Thursday, May 15, 2014
Wednesday, May 14, 2014
Honestly, I don't really care that I'm not sharing the good with the rest of the world. I've never written this blog for others. It has always been about getting my feelings out. Hitting publish gives me catharsis; the necessary release of whatever I need to let go of.
The problem with only writing about the bad feelings or my sadness is that I'm losing the good. This blog, facebook, and the Dancing Queen's carepage are the equivalent of a digital baby book for me. And when I don't write out the good things, I forget them. And in being selfish with what I write now, I'm leaving only a sad and pathetic digital reminder for my future self.
I want to remember the Dancing Queen's magic shows. She puts on TRex's magician's hat that she has filled with a million random objects, pulls out a magic bouncy ball and then we watch it disappear as she drops it to the ground or stuffs it inside another hat. Then she bows.
I want to remember how excited TRex has been to really be able to read chapter books on his own. He has spent the last two and half months reading about one book a day. He is constantly regaling us with his latest story. His favorite right now are Jack & Annie "Magic Tree House" books and "Diary of a Wimpy Kid". He reads for at least an hour every night at bedtime, unless he is right at the end and needs to read a little bit more. He is always hidden beneath his blankets, in a private cocoon with his book light, his puppy dogs, and his latest adventure. He barely has time to kiss me good night, but I don't mind because he is learning to enjoy books.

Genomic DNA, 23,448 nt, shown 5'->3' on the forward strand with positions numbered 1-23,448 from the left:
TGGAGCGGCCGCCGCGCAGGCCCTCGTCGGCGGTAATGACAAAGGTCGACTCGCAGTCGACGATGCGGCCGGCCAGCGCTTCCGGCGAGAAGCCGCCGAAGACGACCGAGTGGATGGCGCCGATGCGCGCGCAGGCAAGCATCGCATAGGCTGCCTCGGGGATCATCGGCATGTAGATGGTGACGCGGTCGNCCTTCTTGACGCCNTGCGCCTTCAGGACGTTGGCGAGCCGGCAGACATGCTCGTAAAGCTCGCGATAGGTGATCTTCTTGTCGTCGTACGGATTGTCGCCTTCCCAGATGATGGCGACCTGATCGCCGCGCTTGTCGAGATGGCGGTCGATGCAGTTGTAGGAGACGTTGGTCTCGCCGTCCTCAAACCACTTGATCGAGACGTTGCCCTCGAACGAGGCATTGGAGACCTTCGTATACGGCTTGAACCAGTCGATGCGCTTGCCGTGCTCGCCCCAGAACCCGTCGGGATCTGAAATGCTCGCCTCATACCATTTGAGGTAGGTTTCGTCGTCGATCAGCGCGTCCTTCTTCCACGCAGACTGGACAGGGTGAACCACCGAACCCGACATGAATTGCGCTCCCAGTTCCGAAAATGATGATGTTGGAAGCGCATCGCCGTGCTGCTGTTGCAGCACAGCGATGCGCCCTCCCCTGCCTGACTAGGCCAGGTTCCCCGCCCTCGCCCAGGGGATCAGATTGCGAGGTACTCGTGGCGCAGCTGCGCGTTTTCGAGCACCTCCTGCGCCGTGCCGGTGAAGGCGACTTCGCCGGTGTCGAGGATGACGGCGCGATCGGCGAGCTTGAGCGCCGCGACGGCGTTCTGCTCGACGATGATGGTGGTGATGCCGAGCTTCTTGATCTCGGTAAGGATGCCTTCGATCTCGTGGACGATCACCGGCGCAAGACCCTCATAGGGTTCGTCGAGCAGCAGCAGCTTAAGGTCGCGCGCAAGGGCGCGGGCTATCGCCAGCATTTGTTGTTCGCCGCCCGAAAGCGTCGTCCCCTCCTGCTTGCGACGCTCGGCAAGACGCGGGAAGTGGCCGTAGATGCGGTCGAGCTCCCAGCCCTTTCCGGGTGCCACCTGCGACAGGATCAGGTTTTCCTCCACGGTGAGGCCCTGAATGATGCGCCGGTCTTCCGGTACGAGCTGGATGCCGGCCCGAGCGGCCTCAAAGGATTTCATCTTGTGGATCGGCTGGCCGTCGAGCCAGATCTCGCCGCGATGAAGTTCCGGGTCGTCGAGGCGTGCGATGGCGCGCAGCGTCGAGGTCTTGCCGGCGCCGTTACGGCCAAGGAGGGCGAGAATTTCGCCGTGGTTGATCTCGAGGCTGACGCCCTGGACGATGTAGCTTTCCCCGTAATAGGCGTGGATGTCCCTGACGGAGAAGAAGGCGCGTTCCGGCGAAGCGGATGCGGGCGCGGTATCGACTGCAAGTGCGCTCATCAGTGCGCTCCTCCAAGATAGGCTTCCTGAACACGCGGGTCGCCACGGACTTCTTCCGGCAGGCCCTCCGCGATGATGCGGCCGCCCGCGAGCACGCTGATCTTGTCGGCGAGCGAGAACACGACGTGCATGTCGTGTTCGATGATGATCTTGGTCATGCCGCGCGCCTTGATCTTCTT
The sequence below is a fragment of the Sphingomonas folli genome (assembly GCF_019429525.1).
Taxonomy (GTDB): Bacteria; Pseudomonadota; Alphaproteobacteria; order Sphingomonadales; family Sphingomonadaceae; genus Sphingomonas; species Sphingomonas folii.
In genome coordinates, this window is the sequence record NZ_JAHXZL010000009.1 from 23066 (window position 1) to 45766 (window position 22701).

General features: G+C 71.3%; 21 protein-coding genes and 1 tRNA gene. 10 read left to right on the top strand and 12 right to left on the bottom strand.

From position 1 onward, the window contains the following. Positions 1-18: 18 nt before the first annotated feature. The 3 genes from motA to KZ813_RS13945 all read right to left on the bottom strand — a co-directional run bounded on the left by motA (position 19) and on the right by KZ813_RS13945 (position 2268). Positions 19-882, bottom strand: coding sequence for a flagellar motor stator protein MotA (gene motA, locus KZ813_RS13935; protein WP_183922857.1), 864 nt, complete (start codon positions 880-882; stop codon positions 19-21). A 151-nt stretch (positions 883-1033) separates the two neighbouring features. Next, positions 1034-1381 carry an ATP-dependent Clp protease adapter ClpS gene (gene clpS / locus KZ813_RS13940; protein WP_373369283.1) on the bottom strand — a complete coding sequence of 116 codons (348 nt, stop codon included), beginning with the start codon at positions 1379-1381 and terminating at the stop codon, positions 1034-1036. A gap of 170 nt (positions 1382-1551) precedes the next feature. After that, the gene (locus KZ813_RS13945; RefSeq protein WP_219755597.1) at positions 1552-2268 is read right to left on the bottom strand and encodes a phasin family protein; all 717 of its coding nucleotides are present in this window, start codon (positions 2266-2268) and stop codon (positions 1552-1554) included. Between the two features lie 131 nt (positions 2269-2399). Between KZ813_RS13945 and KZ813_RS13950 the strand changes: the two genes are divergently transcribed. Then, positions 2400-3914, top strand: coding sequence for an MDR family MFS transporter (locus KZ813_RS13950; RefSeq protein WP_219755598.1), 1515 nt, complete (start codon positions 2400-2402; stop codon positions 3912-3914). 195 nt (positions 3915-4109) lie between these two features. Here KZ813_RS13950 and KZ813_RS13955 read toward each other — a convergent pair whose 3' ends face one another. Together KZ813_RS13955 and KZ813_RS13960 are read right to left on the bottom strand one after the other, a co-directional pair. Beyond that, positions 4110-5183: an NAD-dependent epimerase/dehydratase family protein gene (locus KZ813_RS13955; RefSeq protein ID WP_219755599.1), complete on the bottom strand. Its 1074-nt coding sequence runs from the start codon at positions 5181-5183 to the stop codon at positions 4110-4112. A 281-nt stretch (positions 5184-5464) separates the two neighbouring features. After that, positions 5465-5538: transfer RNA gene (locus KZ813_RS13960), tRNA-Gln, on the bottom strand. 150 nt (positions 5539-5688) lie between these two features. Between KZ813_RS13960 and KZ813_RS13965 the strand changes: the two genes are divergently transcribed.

I want to remember TRex swinging the Dancing Queen around as they played together. An afternoon spent waiting for a party to start and the kids just had themselves and their imaginations. They were each a king and queen, then we played "I spy". There was nothing extraordinary, but it is the simple things that mean the most. That day was full of love.
I want to remember the Dancing Queen doing the "Hot Dog Dance" at the end of her favorite show.
I want to remember the feeling of TRex finally releasing his fear and allowing himself to ride his bike without training wheels! It was not just another milestone for him, it was so much more. He had learned that you might get hurt when you fall, but you'll never have the fun of the air on your face either. He learned that he was strong enough to get back up again. And he learned he could do it, if he just tried a little bit more.
I want to remember DQ singing "Let it Go" from "Frozen" over and over and over and over and over and over and over again. And I want to remember how she does the same exact moves as Elsa while she sings it. And how that song and that movie have helped DQ not let fear control her. I don't want to forget the pride I feel when I hear my baby sing with such conviction because she is letting go.